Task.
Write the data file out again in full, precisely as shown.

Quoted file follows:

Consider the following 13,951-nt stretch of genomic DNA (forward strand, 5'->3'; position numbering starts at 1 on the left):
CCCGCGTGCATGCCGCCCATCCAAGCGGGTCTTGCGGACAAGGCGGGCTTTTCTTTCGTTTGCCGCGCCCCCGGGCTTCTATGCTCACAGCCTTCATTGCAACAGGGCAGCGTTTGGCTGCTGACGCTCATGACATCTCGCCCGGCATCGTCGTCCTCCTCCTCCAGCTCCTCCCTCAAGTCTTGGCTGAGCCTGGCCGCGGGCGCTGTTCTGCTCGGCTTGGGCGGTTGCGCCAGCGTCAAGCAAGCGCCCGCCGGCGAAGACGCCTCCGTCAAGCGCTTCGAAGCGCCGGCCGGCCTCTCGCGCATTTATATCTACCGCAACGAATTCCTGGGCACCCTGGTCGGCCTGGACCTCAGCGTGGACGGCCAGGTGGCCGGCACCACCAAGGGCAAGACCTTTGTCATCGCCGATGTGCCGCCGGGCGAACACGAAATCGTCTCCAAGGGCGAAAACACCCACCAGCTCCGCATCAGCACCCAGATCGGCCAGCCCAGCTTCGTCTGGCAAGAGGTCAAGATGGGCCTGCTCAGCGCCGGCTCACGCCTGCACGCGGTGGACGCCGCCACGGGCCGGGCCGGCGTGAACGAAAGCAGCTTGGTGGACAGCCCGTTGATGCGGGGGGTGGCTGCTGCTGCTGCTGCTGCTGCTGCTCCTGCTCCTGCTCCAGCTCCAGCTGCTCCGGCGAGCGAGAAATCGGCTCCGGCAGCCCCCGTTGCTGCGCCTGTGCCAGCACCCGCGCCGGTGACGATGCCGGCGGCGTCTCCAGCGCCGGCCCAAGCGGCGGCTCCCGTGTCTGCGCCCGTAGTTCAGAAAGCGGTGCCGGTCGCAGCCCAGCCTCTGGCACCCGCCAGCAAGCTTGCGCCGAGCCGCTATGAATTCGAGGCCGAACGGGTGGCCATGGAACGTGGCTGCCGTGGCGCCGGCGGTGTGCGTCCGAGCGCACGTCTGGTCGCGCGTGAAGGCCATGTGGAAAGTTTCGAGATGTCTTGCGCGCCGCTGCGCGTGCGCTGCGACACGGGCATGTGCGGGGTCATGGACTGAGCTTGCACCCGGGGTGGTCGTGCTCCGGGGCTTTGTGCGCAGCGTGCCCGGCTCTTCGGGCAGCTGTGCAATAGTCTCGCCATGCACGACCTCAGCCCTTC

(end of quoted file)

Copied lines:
Consider the following 13,951-nt stretch of genomic DNA (forward strand, 5'->3'; position numbering starts at 1 on the left):
CCCGCGTGCATGCCGCCCATCCAAGCGGGTCTTGCGGACAAGGCGGGCTTTTCTTTCGTTTGCCGCGCCCCCGGGCTTCTATGCTCACAGCCTTCATTGCAACAGGGCAGCGTTTGGCTGCTGACGCTCATGACATCTCGCCCGGCATCGTCGTCCTCCTCCTCCAGCTCCTCCCTCAAGTCTTGGCTGAGCCTGGCCGCGGGCGCTGTTCTGCTCGGCTTGGGCGGTTGCGCCAGCGTCAAGCAAGCGCCCGCCGGCGAAGACGCCTCCGTCAAGCGCTTCGAAGCGCCGGCCGGCCTCTCGCGCATTTATATCTACCGCAACGAATTCCTGGGCACCCTGGTCGGCCTGGACCTCAGCGTGGACGGCCAGGTGGCCGGCACCACCAAGGGCAAGACCTTTGTCATCGCCGATGTGCCGCCGGGCGAACACGAAATCGTCTCCAAGGGCGAAAACACCCACCAGCTCCGCATCAGCACCCAGATCGGCCAGCCCAGCTTCGTCTGGCAAGAGGTCAAGATGGGCCTGCTCAGCGCCGGCTCACGCCTGCACGCGGTGGACGCCGCCACGGGCCGGGCCGGCGTGAACGAAAGCAGCTTGGTGGACAGCCCGTTGATGCGGGGGGTGGCTGCTGCTGCTGCTGCTGCTGCTGCTCCTGCTCCTGCTCCAGCTCCAGCTGCTCCGGCGAGCGAGAAATCGGCTCCGGCAGCCCCCGTTGCTGCGCCTGTGCCAGCACCCGCGCCGGTGACGATGCCGGCGGCGTCTCCAGCGCCGGCCCAAGCGGCGGCTCCCGTGTCTGCGCCCGTAGTTCAGAAAGCGGTGCCGGTCGCAGCCCAGCCTCTGGCACCCGCCAGCAAGCTTGCGCCGAGCCGCTATGAATTCGAGGCCGAACGGGTGGCCATGGAACGTGGCTGCCGTGGCGCCGGCGGTGTGCGTCCGAGCGCACGTCTGGTCGCGCGTGAAGGCCATGTGGAAAGTTTCGAGATGTCTTGCGCGCCGCTGCGCGTGCGCTGCGACACGGGCATGTGCGGGGTCATGGACTGAGCTTGCACCCGGGGTGGTCGTGCTCCGGGGCTTTGTGCGCAGCGTGCCCGGCTCTTCGGGCAGCTGTGCAATAGTCTCGCCATGCACGACCTCAGCCCTTC